Treating Common Knee Pain

Whether it’s running, exercising or just plain walking, it’s not uncommon for those of use to experience knee pain. With the knee being the largest joint in the body, it allows your leg to bend and straighten. As expected, there are a number of possible reasons behind the joint problems you may experience. Let’s take a look at six common causes of knee pain along with the signs, symptoms, and treatment advice to get you back on your feet.


Overtime, cartilage that covers the long bones (called hyaline cartilage) gets worn away, causing pain deep in the knee. Normal wear and tear is to be expected, but when someone experiences weight fluctuations or obesity, arthritis can happen earlier and advance to a greater degree.

The treatment of choice for any joint arthritis is heat or contrast bath, aquatic therapy, and gentle range of motion exercises (exploring the full movement potential of a joint). Avoid full extension on those range of motion exercises to keep the pain at bay.

Overuse and Tendonitis

Knee’s will start to hurt when a tendon around the knee gets irritated and inflamed from constant, repetitive use. The affected area will usually swell, or a lump will develop along the tendon. Pain in the area may also increase when you move or flex the knee.

You can reduce the inflammation and consequently relieve the pain by resting and applying ice to the knee. Eccentric exercises, like hamstring drops will help as well. Kneel on the floor with your feet underneath the couch to keep them in place (you should be facing away from the couch), and then lean your torso toward the ground slowly.


Bad form while performing any physical act can lead to both acute and chronic injuries. From walking to resistance training, proper form and technique is key to preventing stress and strain on the joints. If you normally don't experience knee pain but begin to at some point during your workout, check out your form. The knee should not face inwards or go over the toe when you're doing lunges and squats.

Stretch the muscle involved and perform non-weight-bearing active range of motion exercises. One could be sitting on a chair and raising your knee up to your chest, release, and repeat with the other knee. If pain persists, ice, rest, and pick up the phone to dial your nearest Medwest Physio.

Cartilage Pain

When people talk about torn cartilage in the knee, they're usually referring to a torn meniscus. Meniscal injuries are among the most common causes of knee pain among active people and can occur during any activity in which you forcefully (or accidently) twist or rotate the knee. Symptoms include clicking, popping, or snapping deep inside the knee. This usually happens from starting, stopping, and changing position fast, or simply from a sharp change in direction. It can also happen if you squat too low or get up from a chair in an unusual way.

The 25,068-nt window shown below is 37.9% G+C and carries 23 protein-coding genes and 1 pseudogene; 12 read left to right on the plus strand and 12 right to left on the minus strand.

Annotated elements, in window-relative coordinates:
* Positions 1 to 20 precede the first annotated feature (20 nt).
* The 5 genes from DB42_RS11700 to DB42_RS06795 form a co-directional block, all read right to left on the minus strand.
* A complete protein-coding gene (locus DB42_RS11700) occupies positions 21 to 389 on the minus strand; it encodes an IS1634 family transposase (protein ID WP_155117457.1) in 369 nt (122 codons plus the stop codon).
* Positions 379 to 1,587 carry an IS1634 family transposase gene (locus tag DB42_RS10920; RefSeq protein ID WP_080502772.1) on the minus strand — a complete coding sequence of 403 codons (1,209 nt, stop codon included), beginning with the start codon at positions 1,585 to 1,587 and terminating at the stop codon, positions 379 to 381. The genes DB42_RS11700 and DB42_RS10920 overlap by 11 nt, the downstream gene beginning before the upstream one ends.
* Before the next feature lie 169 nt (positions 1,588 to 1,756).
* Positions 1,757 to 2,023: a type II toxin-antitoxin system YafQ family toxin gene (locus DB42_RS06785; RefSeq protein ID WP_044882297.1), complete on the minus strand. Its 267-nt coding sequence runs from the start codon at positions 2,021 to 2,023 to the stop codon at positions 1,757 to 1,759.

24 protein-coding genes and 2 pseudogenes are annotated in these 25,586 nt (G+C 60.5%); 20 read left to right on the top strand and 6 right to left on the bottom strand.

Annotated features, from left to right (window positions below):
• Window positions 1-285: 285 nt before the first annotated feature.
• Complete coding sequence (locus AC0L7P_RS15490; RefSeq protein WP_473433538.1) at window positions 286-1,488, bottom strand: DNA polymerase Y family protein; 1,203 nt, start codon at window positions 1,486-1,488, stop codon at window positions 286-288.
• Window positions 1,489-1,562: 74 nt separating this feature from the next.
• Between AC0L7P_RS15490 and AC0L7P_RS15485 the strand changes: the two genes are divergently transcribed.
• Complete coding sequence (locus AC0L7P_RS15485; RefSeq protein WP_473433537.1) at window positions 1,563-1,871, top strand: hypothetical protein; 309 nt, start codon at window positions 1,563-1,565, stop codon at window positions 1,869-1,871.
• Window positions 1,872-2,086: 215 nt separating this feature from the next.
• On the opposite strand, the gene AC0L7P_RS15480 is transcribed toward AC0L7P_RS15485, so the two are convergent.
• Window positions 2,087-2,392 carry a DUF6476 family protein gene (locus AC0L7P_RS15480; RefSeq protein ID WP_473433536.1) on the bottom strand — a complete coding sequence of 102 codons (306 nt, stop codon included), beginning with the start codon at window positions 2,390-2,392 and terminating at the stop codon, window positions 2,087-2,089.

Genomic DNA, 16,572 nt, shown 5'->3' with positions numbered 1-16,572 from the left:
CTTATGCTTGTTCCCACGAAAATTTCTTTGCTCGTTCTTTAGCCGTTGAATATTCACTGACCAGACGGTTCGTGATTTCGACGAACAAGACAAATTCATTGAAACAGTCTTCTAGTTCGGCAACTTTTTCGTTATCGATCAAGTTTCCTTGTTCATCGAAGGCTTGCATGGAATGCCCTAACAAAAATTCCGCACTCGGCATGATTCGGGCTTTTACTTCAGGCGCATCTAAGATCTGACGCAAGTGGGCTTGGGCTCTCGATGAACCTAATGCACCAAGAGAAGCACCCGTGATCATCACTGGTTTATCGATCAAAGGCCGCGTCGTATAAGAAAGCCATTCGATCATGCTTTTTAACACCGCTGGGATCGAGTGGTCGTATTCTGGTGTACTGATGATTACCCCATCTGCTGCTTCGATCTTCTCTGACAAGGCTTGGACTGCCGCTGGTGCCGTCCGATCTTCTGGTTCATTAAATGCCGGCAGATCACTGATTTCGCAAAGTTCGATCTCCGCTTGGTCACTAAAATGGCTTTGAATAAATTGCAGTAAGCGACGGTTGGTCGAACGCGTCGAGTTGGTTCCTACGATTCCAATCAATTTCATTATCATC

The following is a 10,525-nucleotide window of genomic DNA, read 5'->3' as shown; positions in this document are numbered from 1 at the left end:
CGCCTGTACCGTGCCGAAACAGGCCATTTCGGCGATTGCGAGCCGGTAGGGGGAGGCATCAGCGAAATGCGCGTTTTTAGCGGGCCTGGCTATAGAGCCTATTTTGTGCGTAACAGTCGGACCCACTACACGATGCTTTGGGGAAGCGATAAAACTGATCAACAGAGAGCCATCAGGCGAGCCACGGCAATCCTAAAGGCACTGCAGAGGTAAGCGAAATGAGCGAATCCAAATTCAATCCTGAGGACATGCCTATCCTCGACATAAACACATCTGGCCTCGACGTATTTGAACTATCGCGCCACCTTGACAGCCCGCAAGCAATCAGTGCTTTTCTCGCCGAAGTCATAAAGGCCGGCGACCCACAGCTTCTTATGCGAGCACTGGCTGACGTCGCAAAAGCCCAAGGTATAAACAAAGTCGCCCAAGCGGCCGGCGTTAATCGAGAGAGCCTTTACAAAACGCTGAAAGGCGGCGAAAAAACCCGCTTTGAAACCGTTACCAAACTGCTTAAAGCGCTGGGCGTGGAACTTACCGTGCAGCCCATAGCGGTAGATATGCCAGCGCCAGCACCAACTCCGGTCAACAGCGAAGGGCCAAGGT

After a suspected meniscus injury, you should ice it immediately. You may need to see your doctor to determine whether you need a MRI. This MRI will not only confirm a tear but will let you know if the injury needs to be treated conservatively or not. Once given the okay to exercise, strengthen and stabilise the knee with standing leg raises, hamstring curls, and heel raises. You will want to avoid full-knee extension type moves following an injury as they can further stress the already damaged joints.

Stretched Ligament

After a ligament is stretched, attenuated, or sprained, it doesn't return to the normal shape and tightness. This makes the knee joint unstable. When you suffer a ligament injury, like that of the ACL, a huge amount of swelling can develop, causing further dysfunction.

If this occurs it’s best to rest, ice, apply compression and elevate the leg. And of course, visit your nearest GP or hospital.

Muscle Pain

Straining or tearing a muscle around the knee joint will cause pain in that area and will usually call attention to a specific spot on the muscle belly. If you pull or strain the hamstrings, groin, or quads, it will most likely cause pain around the knee.

The best treatment for acute muscle pain would be cryotherapy initially, then following with heat and gentle stretching.

Of course these tips will get you on the right track, but if you are recovering from an injury or just can’t get the pain to budge, it’s time to make some lasting changes and visit one of our outstanding Physio’s.